In a decision issued this morning, the Sixth Circuit held that an Ohio complaint alleging wrongful termination for discharging employees for unionizing activities was pre-empted by the National Labor Relations Act (“NLRA”). Specifically, the court in Lewis v. Whirlpool Corporation upheld the dismissal of the case by the district court based on a lack of subject matter jurisdiction.
The plaintiff argued that because he had been employed as a supervisor, he was not an employee covered by the NLRA. The court noted, however, that a supervisor has a viable claim under the NLRA when he is terminated or otherwise disciplined for refusing to commit unfair labor practices. In addition, it appears that Lewis filed a charge with the NLRB, but withdrew it when it became clear that an NLRB Field Examiner had concluded that his claim had no merit. Because Lewis’s claim under Ohio law was identical to the claim he could (and, in fact, did) bring before the NLRB, the Ohio law claim was pre-empted and subject to dismissal.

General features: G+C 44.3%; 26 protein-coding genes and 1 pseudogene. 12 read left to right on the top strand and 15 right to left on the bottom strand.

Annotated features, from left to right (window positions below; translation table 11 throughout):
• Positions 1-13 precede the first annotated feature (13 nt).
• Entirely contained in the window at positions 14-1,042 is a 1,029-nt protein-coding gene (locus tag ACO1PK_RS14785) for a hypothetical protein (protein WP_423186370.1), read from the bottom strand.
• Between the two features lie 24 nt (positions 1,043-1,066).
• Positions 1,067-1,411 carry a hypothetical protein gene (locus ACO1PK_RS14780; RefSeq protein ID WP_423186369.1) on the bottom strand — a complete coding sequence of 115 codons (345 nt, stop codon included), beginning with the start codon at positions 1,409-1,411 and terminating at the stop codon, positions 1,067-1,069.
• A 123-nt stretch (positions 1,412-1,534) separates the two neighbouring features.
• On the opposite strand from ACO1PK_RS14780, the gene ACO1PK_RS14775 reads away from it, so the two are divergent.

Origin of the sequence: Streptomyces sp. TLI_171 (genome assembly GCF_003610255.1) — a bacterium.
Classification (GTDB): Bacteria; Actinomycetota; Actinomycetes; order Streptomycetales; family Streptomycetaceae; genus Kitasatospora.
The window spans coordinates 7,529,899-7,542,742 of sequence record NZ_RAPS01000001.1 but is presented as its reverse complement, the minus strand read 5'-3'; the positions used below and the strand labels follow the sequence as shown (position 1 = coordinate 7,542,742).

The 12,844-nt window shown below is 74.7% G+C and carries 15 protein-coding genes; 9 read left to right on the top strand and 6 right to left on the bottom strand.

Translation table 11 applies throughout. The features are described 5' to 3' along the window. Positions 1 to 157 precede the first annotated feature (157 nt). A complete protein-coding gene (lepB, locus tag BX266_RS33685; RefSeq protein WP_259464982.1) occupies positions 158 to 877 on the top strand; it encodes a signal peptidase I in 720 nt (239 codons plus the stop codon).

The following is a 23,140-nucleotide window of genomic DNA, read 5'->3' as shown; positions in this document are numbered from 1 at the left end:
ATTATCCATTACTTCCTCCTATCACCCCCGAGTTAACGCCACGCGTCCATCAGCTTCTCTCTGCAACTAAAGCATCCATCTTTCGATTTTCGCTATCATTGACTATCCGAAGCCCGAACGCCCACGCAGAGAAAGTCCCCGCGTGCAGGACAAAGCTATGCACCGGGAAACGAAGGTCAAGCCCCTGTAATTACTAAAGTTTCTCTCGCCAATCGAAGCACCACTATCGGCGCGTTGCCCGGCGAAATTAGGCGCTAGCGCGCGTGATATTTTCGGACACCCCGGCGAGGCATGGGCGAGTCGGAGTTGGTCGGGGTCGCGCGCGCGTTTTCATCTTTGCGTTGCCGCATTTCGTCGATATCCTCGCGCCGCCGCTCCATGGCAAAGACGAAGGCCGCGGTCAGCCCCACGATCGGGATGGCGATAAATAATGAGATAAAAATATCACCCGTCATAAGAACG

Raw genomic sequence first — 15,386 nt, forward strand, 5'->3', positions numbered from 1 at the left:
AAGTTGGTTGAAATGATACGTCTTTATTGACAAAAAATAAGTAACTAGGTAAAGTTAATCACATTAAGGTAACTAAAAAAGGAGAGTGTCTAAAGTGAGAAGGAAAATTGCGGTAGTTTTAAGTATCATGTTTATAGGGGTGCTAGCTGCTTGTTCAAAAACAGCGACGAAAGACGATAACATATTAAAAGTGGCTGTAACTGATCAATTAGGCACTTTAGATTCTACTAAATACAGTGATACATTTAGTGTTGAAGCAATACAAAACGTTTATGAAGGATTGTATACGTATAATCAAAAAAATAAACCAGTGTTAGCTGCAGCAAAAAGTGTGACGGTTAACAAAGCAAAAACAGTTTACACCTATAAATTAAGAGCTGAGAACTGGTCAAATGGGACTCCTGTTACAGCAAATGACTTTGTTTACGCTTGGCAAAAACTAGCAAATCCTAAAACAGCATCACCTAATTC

Although the court did not have to address the issue in light of its pre-emption finding, it seems that the availability of adequate remedies for Lewis under the National Labor Relations Act (had he been able to factually support his claims) would have resulted in dismissal of his Ohio wrongful termination claim in any event. Keep in mind, however, that on that front, we are still awaiting the Ohio Supreme Court’s decision in Sutton v. Tomco Machining, Inc., which we expect will again address the scope of Ohio public policy wrongful termination law in the context of a workers’ compensation retaliation claim.